For the second edition of our Dil Vil Pyaar Vyaar campaign, we collaborated with Love Matters to publish a series of four accounts written by women with disabilities on living and loving. The essays were written by two of our I Can Lead fellows, and two members of our team.
This campaign was born out of the need for women with disabilities to see themselves represented in the media as exploring their romantic and sexual selves. In mainstream movies and other formats, people with disabilities are all too often relegated to inspirational tropes or seen as grieving their condition. Their stories too are told and enacted by able-bodied people who have no lived experience of disability to draw from. Launched on February 14, 2020, Dil Vil Pyaar Vyaar aims to shift the gaze and look at love through the eyes of disabled women and their experiences.
“[Overnight], the world had changed. We no longer knew what worked for us as individuals, let alone what worked for us as a couple.”
Nidhi Goyal’s love story begins with her starting to date her then-friend (and now-partner) at the start of 2020. While long-distance dating itself is hard, the restrictions posed by the COVID-19 lockdown were amplified for Nidhi and her partner by the vast inaccessibility of the digital world, given their visual impairments. A candid account of navigating a new romance and creating intimacy while living with disabilities in the wake of COVID-19, you can read it here.
“The relationship wasn’t perfect! But I’m not here to talk about its masala movie elements. I’m here to talk about how this flawed-yet-unique relationship changed something in me that I didn’t know needed to be changed.”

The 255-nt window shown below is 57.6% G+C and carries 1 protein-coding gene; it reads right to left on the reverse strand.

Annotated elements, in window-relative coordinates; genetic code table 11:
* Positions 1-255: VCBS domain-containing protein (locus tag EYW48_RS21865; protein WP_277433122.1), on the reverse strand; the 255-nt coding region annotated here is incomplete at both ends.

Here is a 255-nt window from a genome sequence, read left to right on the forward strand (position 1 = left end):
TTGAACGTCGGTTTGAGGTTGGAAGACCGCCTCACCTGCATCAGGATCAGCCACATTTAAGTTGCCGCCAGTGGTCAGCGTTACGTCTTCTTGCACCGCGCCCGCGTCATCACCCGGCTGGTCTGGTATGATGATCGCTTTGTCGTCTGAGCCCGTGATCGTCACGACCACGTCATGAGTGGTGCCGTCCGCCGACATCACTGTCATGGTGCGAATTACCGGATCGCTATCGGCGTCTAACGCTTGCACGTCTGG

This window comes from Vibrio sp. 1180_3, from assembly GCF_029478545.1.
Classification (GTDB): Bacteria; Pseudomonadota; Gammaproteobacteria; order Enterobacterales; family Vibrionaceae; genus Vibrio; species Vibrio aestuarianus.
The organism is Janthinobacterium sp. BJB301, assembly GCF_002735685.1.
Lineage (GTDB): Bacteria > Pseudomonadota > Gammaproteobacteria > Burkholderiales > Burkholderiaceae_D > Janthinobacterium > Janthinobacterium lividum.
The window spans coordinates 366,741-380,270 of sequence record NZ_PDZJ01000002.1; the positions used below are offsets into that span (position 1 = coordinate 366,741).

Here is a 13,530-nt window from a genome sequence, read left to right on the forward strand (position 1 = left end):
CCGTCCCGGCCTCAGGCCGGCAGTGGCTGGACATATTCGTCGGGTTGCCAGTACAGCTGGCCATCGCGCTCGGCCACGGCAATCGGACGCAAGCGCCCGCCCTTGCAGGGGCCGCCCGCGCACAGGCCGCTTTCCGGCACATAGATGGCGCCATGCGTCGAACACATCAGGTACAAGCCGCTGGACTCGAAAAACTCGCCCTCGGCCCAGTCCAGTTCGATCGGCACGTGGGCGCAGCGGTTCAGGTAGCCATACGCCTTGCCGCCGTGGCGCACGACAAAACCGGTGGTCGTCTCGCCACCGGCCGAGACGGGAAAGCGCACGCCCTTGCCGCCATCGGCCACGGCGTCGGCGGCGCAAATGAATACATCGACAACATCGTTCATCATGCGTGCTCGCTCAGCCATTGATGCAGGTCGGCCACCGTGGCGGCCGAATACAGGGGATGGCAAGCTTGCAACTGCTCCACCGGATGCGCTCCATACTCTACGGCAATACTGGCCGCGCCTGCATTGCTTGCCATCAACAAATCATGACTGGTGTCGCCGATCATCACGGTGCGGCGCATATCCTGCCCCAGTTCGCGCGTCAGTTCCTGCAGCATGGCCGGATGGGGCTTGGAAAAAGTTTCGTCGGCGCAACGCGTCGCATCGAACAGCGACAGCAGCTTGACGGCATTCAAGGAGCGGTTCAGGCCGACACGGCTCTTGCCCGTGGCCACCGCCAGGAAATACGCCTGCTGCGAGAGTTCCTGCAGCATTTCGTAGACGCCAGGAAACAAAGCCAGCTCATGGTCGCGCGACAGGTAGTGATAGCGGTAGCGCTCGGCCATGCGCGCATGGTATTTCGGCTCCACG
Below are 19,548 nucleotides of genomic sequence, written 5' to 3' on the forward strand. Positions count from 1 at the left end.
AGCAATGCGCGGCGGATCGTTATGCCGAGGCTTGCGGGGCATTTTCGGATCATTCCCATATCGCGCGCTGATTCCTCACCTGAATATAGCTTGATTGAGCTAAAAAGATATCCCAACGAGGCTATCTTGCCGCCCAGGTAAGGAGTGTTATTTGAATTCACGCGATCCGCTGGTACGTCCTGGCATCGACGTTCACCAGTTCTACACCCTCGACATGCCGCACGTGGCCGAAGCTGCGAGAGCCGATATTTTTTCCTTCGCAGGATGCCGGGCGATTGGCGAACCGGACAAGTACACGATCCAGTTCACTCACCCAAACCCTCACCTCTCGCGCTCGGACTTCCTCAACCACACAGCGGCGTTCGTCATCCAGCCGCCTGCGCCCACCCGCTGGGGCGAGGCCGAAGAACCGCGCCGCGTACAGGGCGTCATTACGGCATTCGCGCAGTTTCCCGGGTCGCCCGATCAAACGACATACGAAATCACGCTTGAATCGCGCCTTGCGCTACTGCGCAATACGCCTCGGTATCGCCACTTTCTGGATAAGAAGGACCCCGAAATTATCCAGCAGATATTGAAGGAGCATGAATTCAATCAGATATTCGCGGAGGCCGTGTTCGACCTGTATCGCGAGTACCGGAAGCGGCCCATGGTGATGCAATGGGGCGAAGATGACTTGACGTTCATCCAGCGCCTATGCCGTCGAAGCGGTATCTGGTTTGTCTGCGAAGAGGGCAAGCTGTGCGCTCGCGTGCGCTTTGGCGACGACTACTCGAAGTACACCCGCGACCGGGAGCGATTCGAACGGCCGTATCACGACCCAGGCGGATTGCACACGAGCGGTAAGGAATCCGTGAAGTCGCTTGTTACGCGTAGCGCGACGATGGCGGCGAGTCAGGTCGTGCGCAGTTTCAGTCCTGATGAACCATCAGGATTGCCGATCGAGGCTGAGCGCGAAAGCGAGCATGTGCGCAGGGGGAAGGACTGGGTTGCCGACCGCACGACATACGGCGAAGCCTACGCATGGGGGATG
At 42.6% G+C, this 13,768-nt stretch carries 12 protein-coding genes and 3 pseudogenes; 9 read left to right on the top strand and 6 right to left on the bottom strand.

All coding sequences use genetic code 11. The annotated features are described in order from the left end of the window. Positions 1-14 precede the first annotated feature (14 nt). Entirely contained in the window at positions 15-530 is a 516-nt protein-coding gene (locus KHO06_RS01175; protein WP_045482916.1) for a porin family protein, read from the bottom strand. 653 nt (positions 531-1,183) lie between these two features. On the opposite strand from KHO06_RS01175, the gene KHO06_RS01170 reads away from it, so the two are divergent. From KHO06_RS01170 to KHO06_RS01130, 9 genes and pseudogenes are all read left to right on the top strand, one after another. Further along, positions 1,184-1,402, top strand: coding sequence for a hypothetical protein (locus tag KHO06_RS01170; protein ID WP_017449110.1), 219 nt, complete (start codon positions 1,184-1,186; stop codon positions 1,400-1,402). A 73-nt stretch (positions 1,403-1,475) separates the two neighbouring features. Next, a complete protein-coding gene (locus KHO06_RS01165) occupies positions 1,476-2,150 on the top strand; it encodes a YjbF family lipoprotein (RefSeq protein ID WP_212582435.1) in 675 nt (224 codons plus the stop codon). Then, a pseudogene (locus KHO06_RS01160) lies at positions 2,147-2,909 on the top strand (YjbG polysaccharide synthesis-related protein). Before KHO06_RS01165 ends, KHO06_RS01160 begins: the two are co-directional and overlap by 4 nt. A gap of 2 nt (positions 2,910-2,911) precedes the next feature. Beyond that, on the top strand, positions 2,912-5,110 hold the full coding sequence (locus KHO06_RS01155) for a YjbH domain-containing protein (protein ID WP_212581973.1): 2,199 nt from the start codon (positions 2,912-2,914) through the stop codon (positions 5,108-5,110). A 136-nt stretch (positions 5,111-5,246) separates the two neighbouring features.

Up next is a story from Sweta Mantrii, an MBA-turned-writer (not the run-of-the-mill kinds, we guarantee), a stand-up comedienne and disability rights activist, who swiped right on a man as a social experiment, hoping to roast him for being a self-described feminist. However, what began with the expected cliches slowly turned into an empathetic dialogue that formed the basis for a short-lived but healthy relationship. Read this tender story of how Sweta began to accept love for the disability that is part of her, here.
“His disability is a little milder than mine, which attracted me to him, as I felt he wouldn’t look down on me, and that we would also be able to support each other.”
Dr. Deepa Venkatesh is a practicing dentist from Madikeri and was a I Can Lead fellow with us in 2020. In her story, she describes her meet-cute by referencing a heady Tamil love song lyric that roughly translates to: ‘all that I see around me looks like love!’ Despite their obvious interest in one another’s daily Whatsapp status updates and a 250-km commute by her to meet him in person for the first time, fate and social conditioning seems to have written them off as star-crossed lovers. Read this all-too-relatable story here.
“Over the years of being together, we have had to carefully build a love language of Volini, hot packs, yummy home cooked dinners, walks in parks and asking the difficult questions like: Have you taken your meds?”
Srinidhi Raghavan has lived with fibromyalgia and the pain that comes with it for over 5 years now. Overlapping the experience is that of her relationship with S, with whom she has now built a unique love language. Read this touching story that talks about how navigating romance with disability comes with its own flavour of tenderness here.
As part of the campaign we also hope to bring these narratives forth with a systemic analysis that is done through public conversations. On Feb 26th we had a tweet chat with Love Matters on love, disabled women and our inner lives. You can check it out here.
We wrapped up the campaign by going live with Nidhi and Sweta, who shared the dilemma of being disabled feminists who found healing in the loving validation from the men in their lives. Make sure to clear out your schedule and kick-back with snacks to enjoy this hour-long vulnerable but good-humored discussion (they are both stand-up comediennes!) about romance, using your lived experience for content, and battling the stigma surrounding disability, one healthy relationship at a time. Watch it here.
You can also read the pieces from our campaign from February 2020.